People are still around who lived through the Blitz of London during the Second World War, and I’ve always been proud of my country’s stoicism, so things will get back to normal with the minimum of fuss as they did after the 7/7 bombing. The reaction tonight from Donald Trump Jr was less restrained. He quoted an old interview with London Mayor (and Muslim) Sadiq Kahn: “You have to be kidding me?! Terror attacks are part of living in the big city, says London Mayor Sadiq Khan.” Well, actually, no. What Khan actually said was that we have to get used to the threat of terror attacks in big cities.
And we do. So, I was glad to see journalist Ciaran Jenkins report: “Khan is right. These things happen. We fight against them. But we don’t wildly over-react or let them change our way of life,” said Tom Coates, from London, adding that he had lived through IRA bombings and the 7/7 attacks on the London Underground.”
As I write, this story is unfolding, so it would be foolish to speculate – as Channel 4 catastrophically did – on the attacker’s identity. Whether Donald Trump Sr will use the attack to support his ‘Islamic Ban’ is not yet known, but if it turns out to be that, as in most terrorist attacks in the UK and USA, the perpetrator turns out to be a national citizen, then a travel ban isn’t going to make much difference.
Don’t get me wrong – for the people caught up in this horror, this was a terrible event. But looking for simplistic, knee-jerk solutions isn’t the way forward. The UK terrorist level was already at ‘severe’. Sadly, when an automobile becomes a lethal weapon there’s literally nothing security forces can do to prevent these kind of attacks.
So, what can we usefully do?
It seems to me that our focus needs to shift towards education as the best means of prevention. And I don’t mean the ‘de-radicalisation’ of returning ISIS freedom fighters – by then it’s too late. No, the process needs to start in schools, and in communities. The UK has followed many developed countries in recent years in moving away from an official policy of ‘multiculturalism’. Whatever one thinks of the supposed failings of multiculturalism, I’d like to ask: do we feel any safer as a result of this shift? Equally, do our children understand ‘the other’ in the ways that they used to do under the multicultural policy?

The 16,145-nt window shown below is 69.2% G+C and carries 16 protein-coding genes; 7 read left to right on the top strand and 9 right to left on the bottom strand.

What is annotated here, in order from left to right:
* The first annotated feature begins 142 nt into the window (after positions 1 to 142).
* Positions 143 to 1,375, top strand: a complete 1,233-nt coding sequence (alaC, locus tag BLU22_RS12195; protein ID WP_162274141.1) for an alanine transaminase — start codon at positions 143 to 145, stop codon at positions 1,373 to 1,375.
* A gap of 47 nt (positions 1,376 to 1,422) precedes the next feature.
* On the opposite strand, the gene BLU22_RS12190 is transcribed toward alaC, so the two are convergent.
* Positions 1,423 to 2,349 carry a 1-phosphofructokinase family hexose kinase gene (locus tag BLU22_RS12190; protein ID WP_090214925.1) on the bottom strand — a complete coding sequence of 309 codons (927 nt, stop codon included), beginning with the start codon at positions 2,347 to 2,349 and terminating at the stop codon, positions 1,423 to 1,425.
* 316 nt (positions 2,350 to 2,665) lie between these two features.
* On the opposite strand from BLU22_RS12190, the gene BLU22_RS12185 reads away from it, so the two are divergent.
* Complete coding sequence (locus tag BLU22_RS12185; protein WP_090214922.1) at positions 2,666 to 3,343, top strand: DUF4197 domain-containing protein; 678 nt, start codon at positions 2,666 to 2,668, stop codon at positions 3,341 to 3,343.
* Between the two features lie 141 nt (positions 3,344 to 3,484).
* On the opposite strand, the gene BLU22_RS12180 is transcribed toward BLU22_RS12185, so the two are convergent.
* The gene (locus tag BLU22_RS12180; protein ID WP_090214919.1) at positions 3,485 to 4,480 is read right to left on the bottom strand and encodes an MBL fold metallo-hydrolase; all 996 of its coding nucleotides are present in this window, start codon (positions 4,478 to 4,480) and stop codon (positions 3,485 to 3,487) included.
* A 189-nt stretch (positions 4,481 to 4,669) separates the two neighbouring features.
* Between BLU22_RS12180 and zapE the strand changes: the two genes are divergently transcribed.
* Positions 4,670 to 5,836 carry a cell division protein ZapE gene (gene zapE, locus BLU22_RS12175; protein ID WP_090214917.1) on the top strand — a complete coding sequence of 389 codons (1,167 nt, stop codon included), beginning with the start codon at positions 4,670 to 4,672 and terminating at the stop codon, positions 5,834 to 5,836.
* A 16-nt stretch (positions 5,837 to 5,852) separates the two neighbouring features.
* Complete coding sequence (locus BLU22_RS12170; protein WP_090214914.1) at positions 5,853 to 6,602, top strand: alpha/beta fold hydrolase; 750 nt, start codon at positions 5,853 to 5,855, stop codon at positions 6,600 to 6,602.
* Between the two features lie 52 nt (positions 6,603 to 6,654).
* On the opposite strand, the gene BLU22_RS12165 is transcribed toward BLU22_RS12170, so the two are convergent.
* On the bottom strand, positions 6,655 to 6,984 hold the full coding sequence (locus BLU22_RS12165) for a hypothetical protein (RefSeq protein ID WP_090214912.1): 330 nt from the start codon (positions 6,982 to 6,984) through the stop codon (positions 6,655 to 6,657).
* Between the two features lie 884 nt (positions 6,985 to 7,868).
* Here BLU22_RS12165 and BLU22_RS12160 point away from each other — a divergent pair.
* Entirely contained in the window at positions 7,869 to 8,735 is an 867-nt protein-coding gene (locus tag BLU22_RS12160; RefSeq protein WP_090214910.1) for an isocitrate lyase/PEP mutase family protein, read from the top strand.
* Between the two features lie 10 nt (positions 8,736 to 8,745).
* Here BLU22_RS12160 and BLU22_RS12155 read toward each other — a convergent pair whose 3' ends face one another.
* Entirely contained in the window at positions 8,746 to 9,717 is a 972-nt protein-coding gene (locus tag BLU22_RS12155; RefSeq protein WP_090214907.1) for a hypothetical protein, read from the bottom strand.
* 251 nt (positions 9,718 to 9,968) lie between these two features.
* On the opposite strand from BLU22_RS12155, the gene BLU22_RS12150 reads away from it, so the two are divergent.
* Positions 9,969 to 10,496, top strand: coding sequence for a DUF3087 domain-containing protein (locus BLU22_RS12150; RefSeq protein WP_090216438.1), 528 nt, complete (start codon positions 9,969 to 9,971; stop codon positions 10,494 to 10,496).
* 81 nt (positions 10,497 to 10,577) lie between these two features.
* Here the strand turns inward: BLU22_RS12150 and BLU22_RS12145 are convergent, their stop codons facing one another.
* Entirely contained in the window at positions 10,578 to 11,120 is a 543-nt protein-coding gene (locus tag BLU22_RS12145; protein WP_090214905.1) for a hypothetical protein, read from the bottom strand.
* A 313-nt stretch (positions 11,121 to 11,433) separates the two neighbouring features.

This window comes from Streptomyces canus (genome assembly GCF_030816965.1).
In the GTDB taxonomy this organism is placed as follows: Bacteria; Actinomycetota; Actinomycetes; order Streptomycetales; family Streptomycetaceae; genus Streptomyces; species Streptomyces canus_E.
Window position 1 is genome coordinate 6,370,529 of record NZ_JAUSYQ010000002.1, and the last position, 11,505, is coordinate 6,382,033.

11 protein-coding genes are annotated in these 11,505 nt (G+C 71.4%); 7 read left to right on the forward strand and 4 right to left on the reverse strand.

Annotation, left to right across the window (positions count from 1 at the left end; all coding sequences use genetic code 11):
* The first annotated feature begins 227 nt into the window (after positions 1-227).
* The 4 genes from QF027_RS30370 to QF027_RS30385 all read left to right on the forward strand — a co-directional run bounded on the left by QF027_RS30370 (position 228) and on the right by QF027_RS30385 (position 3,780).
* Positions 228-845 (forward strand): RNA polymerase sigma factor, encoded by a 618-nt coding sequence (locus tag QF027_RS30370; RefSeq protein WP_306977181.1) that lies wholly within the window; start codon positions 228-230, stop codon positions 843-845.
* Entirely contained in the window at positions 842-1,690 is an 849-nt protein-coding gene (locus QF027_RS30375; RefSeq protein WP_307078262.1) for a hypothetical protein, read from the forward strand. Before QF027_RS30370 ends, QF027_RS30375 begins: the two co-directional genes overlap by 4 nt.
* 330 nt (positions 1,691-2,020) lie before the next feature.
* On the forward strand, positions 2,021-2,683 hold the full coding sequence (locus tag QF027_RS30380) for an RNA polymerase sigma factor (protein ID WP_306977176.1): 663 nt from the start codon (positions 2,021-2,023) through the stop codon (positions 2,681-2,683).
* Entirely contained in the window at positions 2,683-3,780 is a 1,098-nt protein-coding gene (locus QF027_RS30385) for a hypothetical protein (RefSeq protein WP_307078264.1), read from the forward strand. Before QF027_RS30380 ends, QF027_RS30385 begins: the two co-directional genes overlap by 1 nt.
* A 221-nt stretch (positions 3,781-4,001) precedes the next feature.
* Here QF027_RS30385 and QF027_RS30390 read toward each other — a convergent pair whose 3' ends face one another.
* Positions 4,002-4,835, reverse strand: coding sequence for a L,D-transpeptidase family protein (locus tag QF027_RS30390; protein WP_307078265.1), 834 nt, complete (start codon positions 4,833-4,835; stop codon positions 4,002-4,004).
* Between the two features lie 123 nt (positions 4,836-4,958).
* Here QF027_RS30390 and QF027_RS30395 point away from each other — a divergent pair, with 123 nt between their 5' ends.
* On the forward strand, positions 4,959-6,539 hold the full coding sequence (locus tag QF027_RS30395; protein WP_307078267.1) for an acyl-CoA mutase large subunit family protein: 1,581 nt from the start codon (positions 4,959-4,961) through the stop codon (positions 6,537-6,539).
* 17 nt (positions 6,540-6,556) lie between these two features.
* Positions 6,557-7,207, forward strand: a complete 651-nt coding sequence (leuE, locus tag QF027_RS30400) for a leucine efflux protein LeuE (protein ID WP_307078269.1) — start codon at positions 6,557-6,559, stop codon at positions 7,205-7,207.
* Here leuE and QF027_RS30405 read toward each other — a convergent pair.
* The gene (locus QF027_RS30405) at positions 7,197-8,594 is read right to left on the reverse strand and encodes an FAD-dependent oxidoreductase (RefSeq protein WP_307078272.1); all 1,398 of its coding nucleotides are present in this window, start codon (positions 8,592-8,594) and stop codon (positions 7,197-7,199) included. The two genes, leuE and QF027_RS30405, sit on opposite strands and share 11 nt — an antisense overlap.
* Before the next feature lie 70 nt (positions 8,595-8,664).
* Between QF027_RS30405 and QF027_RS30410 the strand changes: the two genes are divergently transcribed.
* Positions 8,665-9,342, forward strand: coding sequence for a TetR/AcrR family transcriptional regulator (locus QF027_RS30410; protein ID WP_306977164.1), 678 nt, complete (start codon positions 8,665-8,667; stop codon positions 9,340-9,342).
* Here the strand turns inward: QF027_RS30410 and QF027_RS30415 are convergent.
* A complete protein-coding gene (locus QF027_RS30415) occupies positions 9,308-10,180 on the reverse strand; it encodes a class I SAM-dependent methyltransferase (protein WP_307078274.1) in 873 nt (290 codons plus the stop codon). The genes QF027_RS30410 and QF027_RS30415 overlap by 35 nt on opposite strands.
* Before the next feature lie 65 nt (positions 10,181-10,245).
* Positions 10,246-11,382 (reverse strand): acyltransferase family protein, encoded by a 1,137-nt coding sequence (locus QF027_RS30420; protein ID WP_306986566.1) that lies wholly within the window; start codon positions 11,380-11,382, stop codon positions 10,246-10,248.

The sad thruth is that, in the narrowing of curricula, we have lost the space to talk about empathy, cultural awareness and the possible roots of terrorism, because we’re desperate to get our Numeracy and Literacy scores up. At the same time, our 24/7 news media only reinforces the notion that, if you’re a young British kid whose religion happens to be Muslim, your sense of belonging matters less than preserving the pillars of ‘Britishness’. It’s been striking to see how much of the TV coverage so far has been focussed upon the attack on the Palace of Westminster, (and by inference, democracy), at the expense of the fate of 40 people who happened to be walking across Westminster Bridge at the wrong time.
Let me speak plainly. In the face of one man’s hatred, our ONLY response has to be love. For each other, and towards those we never speak to or socialise with.
In a strange coincidence, at lunchtime today I watched a news item about the anniversary of the bombing of Brussels airport. I was there just a few days ago, having worked at the Learning By Design conference at the International School of Brussels. What struck me so forcibly during that week-end was the emphasis upon two things: the UNESCO goals, and the benefits of internationalism. I was honoured to work with students from a range of countries who were creating socially purposeful global innovations that help bring us together, not drive us apart. And, throughout the whole event, there was a palpable, and visible, sense of love between delegates, teachers and students, who came from all over the planet to learn together and appreciate our differences.
The kinds of attacks we’re now witnessing in capital cities tend to come from ‘lone-wolfs’, inspired by copycat attacks, rather than orchestrated strategies from terrorist groups. So, if we can’t stop people from renting a car and driving it into a crowd of people, can we begin to see our schools as the best hope we have of preventing the sense of isolation that seems to fuel these lone wolf attacks?
And can we make tolerance, understanding, and love for ‘the other’, a cornerstone of our schools’ purpose?
Also published on Medium.Social tagging: education > Sadiq Khan > Trump